Lung 9 is a crucial point for relieving pain associated with carpal tunnel syndrome. This point is located on the wrist crease, on a line with the thumb. Circling around this point with a substantial strength may provide a huge relief for any arm pain and wrist pain. This point is also effective in aiding in treating asthma, cough, palpitations and breathing problems.
PC 7 (Da Ling, Great Mound)
Located in the center of the inner side of the wrist crease, this point is highly effective in relieving all types of wrist and thumb pain caused by tendonitis, arthritis, and carpal tunnel syndrome. This point is also excellent in lessening hot flashes associated with menopause.
TH 5 (Waiguan, OuterPass)
Located on the outer side of the forearm, midway between the two bones, two and a half finger widths above the wrist joint, stimulating this point on both arms using fingertips is useful in relieving wrist pain. This point is especially effective in boosting immunity so that the body can fight better against colds and allergies.
Sinusitis is caused by one of four main factors: an infection, allergic rhinitis, formation of nasal polyps, or a deviated septum. While sinusitis simply refers to inflammation of the nasal passages, the symptoms and treatments can prove more complex. An acute case of sinusitis (recently occurring) becomes chronic when medical treatments fail to cure the problem after eight weeks.
The symptoms of sinusitis vary depending on whether the condition is acute or chronic. Many of the symptoms for either case are the same, though there are slight variations. With chronic sinusitis, in particular, symptoms last for eight weeks or more and may include facial pain and pressure, nasal congestion, nasal discharge, trouble breathing through the nose, congestion, cough, fever, fatigue, bad breath, headache, ear pain, sore throat, or nausea. If a case of severe sinusitis develops, symptoms such as confusion, double-vision, stiff neck, swollen forehead, and shortness of breath may happen as well.
The cold and flu season is getting close rapidly. Dead leaves, mold pores in the air brought on by damp November rain, and airborne viruses and bacteria affect millions of folks who suffer from chronic sinus issues.
Your first line of defense against the flu, or any other illness, is to strengthen your immunity.
When it comes to staying healthy during cold and flu season, Acupuncture and Oriental medicine have a lot to offer. Acupuncture and Oriental medicine can help prevent colds and flu by fortifying the immune system with just a few needles inserted into key points along the body’s energy pathways.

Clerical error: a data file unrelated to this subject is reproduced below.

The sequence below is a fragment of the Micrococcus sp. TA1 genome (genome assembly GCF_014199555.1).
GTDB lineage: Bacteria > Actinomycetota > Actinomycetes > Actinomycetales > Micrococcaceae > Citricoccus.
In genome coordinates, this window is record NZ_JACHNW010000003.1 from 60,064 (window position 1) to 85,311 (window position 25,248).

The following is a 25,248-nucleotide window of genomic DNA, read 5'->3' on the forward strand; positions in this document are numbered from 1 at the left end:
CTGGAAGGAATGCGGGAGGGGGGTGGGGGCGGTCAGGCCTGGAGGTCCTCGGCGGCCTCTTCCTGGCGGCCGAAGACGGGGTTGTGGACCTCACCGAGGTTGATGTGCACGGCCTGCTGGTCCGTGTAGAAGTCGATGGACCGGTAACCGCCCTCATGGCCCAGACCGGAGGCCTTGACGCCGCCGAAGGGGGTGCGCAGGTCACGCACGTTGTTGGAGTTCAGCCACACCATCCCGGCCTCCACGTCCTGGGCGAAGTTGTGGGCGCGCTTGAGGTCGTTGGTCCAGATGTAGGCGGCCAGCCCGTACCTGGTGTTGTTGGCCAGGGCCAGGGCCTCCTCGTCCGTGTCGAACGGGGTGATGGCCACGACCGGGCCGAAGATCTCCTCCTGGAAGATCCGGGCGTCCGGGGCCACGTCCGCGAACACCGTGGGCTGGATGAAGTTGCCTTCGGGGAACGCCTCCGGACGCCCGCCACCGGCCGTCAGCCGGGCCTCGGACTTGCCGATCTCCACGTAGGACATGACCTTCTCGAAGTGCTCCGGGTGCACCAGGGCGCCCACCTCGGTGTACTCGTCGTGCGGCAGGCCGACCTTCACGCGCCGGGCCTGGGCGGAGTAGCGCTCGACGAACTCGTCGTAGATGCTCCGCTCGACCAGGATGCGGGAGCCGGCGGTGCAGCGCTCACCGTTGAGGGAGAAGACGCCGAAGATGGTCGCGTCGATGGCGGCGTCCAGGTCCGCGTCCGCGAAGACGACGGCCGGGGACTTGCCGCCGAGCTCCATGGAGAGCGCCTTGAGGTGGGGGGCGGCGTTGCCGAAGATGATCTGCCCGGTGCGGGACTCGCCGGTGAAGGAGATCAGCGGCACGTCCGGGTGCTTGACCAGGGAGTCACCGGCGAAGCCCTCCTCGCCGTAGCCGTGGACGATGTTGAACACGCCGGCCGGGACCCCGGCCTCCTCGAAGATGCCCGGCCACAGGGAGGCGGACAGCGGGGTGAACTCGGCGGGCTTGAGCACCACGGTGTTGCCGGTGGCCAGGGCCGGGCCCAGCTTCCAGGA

In Oriental medicine, disease prevention begins by focusing on the protective layer around the exterior of the body called Wei Qi, or defensive energy. The Wei Qi involves acupuncture points known for strengthening the circulation of blood and energy to boost your body’s defenses.
Acupuncture and Oriental medicine can also provide relief and faster healing if you have already come down with a cold or the flu by helping to relieve symptoms you are currently experiencing, including chills, fever, body aches, runny nose, congestion, sore throat, and cough. While bringing some immediate relief, treatments will also reduce the incidence of an upper respiratory tract infection and shorten the length of the illness.
Seasonal acupuncture treatments just four times a year also serve to tonify the inner organ systems and can correct minor annoyances before they become serious problems.
Call us at 201.760.8811 to see how we can help you stay healthy this season!
Lu 1: The 1st Lung Meridian Point called Zhong Fu (Central Palace)
Lung 1 is located on the top of the chest, under the shoulder. First locate the depression under the end of the clavicle, next to the muscle. LU-1 is one thumbwidth under this point, slightly to the side. These acupressure points on both sides of your can facilitate letting go of deep-seated fear, anxiety, depression, or grief. This point is also excellent for cough, asthma, and wheezing.
When your energy system is blocked, you can become fatigued, anxious, depressed, overwhelmed, and despondent because your supply of energy is impaired. Use your fingertips to press the Lu 1. Inhale slowly and deeply as you gradually release your finger pressure, bring your arms outward, lift your chest, and tilt your head back. Hold your breath for a few second to assimilate the oxygen. Exhale as your head comes downward and your fingertips return to the Lung 1 acupressure points. Repeat this exercise four or five more times.
Try this acupressure point several times a day, along with deep breathing techniques, if you want to lessen your anxiety/depression.